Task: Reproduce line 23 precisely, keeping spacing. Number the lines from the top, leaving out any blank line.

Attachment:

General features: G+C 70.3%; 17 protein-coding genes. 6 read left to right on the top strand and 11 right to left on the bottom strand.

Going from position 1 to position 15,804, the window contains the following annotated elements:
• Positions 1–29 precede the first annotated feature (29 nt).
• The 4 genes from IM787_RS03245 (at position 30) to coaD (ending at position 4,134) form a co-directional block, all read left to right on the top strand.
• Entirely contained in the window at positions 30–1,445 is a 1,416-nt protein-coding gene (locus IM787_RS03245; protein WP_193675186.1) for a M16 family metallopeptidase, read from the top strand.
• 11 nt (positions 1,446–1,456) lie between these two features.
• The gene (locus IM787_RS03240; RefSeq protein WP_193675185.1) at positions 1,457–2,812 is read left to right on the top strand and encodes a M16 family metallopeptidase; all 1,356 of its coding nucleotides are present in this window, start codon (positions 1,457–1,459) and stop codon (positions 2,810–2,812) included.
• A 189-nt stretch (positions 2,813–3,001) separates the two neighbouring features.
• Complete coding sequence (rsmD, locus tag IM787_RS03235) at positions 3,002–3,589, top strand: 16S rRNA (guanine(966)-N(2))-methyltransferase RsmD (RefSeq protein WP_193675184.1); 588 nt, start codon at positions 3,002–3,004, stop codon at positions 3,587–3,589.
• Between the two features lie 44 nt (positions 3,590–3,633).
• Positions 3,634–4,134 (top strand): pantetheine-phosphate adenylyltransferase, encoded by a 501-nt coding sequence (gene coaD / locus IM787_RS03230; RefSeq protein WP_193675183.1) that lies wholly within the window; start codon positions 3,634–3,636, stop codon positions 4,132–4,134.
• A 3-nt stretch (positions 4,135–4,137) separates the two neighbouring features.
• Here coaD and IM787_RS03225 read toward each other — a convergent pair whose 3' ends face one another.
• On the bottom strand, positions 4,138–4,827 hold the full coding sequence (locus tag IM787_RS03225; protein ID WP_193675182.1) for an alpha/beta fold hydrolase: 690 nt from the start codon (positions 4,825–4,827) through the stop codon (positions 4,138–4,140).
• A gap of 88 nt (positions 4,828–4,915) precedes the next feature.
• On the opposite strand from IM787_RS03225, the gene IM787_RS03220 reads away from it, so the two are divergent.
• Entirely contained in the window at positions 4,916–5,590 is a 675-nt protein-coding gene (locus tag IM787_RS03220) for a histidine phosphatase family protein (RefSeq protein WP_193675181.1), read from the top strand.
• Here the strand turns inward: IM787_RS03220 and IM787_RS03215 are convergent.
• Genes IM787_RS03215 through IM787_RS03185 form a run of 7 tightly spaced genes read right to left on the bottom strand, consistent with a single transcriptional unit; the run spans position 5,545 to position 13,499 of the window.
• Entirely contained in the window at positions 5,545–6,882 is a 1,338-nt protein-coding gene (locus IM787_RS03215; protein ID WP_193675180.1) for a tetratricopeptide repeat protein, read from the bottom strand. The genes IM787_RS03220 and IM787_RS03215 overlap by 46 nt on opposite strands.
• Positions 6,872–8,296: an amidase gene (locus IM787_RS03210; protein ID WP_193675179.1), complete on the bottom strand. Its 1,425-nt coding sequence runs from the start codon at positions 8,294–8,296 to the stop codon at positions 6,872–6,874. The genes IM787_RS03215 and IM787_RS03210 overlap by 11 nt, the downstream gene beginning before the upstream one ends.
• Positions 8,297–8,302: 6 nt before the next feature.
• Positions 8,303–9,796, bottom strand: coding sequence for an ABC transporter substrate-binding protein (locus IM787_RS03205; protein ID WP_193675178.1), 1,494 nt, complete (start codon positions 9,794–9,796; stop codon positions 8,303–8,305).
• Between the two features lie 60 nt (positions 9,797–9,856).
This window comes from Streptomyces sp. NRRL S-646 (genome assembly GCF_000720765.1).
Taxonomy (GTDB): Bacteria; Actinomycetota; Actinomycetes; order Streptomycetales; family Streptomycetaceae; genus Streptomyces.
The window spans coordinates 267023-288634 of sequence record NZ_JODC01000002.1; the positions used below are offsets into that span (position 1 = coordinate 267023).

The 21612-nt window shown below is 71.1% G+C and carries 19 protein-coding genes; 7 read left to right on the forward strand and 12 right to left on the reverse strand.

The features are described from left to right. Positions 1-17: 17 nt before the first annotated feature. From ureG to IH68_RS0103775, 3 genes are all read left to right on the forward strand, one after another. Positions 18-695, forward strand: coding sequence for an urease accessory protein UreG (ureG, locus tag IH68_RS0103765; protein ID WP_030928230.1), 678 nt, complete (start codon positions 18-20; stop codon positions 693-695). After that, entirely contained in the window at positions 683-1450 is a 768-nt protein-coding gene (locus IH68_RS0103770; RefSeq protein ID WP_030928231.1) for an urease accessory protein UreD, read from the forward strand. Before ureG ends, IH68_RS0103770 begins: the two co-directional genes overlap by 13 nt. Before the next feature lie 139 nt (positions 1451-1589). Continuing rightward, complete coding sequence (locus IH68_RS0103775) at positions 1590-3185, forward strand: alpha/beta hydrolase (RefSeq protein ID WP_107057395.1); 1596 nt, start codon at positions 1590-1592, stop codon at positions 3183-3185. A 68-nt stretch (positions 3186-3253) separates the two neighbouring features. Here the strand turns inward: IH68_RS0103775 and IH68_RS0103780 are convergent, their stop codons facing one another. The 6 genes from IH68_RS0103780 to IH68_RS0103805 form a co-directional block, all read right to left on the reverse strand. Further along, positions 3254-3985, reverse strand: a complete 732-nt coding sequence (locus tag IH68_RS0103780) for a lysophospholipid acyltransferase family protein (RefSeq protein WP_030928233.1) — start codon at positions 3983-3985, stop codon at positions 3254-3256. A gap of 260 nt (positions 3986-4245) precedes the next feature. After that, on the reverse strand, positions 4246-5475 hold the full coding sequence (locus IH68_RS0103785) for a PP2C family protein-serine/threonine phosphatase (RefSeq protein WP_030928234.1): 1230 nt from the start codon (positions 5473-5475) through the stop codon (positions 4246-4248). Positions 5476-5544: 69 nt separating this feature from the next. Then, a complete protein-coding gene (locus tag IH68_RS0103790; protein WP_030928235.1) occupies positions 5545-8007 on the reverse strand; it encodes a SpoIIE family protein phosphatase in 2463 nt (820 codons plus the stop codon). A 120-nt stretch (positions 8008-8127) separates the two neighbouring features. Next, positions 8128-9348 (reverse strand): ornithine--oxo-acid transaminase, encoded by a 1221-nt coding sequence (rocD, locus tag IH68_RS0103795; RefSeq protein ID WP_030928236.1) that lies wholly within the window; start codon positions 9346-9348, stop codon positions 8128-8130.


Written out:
• Positions 8,303–9,796, bottom strand: coding sequence for an ABC transporter substrate-binding protein (locus IM787_RS03205; protein ID WP_193675178.1), 1,494 nt, complete (start codon positions 9,794–9,796; stop codon positions 8,303–8,305).